Reviewer: Mark Ordon, Poznań, western Poland
Hey, Folks! Today we warmly welcome our guest blogger-extraordinaire, Mark Ordon! Mark is a translator, writer and an enthusiastic reader who lives with his family in Poland. Welcome, Mark.
Today Mark discusses the acclaimed novel Primeval and Other Times by the phenomenal author Olga Tokarczuk. Check out his video!
“People think they live more intensely than animals, than plants, and especially than things. Animals sense that they live more intensely than plants and things. Plants dream that they live more intensely than things. But things last, and this lasting is more alive than anything else.” -from Primeval and Other Times
. . .I love how you can enjoy this book on several levels – historical, cultural, or even metaphysical, says Ordon.
Primeval and Other Times [is] the story of three generations of a small Polish village called Primeval, from 1914 to the beginnings of Solidarity in 1980. Centered around the fate of the Niebieski family (Michał, Genowefa, Misia Boska, and Izydor), whose struggles and loves during a century of war and occupation determine the book’s dramatic arc, Primeval and Other Times is structured into short chapters, the “Times” of the novel’s title. Each Time tells the story of a different character or locale—human, animal, vegetable, mineral, and spirit. Some of the Times are interrelated, as in the case of the Niebieski family; some closely peripheral, like that of Cornspike, a witch-healer who lives in the forest with her daughter Ruta; and some emerge only once, such as the Time of Kurt, a German officer stationed to Primeval during the occupation.¹
About Olga Tokarczuk:
Olga Tokarczuk, born 29 January 1962, is a native of Sulechów, a town in southwest Poland. She is one of the most critically acclaimed and commercially successful Polish writers of her generation,particularly noted for the hallmark mythical tone of her writing.
Tokarczuk trained as a psychologist at the University of Warsaw. Awarded the Polityka Passport Prize in 1996 and the Koscielski Prize in 1997, the author became established her as a leading voice in Polish letters.
Having finished her studies at the University of Warsaw, she now lives and writes in small village near the town of Nowa Ruda. She has been an active writer for over 20 years and has published a number of successful novels, essays and short stories, which while often cloaked in historical or mythical settings, touch on contemporary social issues.
The author has published a collection of poems, several novels, as well as other books with shorter prose works. Her book Bieguni (“Runners”) won the Nike Award 2008. She attended the 2010 Edinburgh Book Festival to discuss her book Primeval and Other Times and other work. For her recent novel Księgi jakubowe (“Jacob’s Scriptures”), Tokarczuk won the Nike Award again in 2015. Also in 2015, she became a recipient of the German-Polish International Bridge Prize, a recognition extended to persons especially accomplished in the promotion of peace, democratic development and mutual understanding among the people and nations of Europe.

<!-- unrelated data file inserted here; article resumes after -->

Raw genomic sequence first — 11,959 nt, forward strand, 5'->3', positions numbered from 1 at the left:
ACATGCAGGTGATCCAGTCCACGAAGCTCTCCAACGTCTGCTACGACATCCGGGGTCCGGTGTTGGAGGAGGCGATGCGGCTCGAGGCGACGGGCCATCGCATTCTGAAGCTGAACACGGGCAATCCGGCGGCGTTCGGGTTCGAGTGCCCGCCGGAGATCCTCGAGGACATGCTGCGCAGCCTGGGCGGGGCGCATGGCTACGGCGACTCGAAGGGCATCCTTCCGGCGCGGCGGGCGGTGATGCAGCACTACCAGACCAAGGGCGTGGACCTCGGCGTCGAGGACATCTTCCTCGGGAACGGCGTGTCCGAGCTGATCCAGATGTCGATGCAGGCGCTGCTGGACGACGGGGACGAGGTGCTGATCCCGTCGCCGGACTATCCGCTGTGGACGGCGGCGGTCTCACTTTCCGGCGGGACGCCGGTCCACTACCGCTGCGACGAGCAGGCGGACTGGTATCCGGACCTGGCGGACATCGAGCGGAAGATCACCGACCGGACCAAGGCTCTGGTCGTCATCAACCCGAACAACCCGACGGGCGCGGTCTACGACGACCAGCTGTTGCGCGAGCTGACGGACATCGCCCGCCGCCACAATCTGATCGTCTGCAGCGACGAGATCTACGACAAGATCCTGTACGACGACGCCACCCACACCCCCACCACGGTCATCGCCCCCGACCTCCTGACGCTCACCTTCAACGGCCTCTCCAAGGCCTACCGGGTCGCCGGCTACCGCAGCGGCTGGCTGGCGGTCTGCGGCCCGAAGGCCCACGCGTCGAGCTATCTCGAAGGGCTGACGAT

Please check out these other works by Tokarczuk:
published by Twisted Spoon Press:
House of Day,
House of Night
Best European Fiction 2011 (anthology)
more from the author:
from Final Stories
“Preserves for Life”
from Runners published in 2017 by Fitzcarraldo Editions under the title “Flights” http://blog.fitzcarraldoeditions.com/flights/
For more information on Olga Tokarczuk, please see these resources:
A bit about Mark:
Mark Ordon grew up in a bilingual and bi cultural family in Detroit, Michigan. He pursued his interests in foreign language and culture, with special focus on literature from Poland, the country of his ancestors. Though focused first on classic pieces, he quickly discovered the wealth of contemporary Polish literature. He now works as a full-time translator, sometimes journalist and writer, and lives with his family near Poznań, in western Poland.
Though much of Mark’s work concerns technical subjects, he has been shifting focus to translations of excerpts and sample texts from Polish and German literature in an effort to introduce these valuable works to readers in the English language realm. Thank you for your good work, Mark, and for bringing the voices of phenomenal authors such as Tokarczuk to our attention!
Do you have a favorite woman author you’d like to blog about? Let us know . . . you could be our next guest contributor! Let’s keep the conversation growing!
¹Tara Bray Smith, from an article in Words Without Borders, May 2010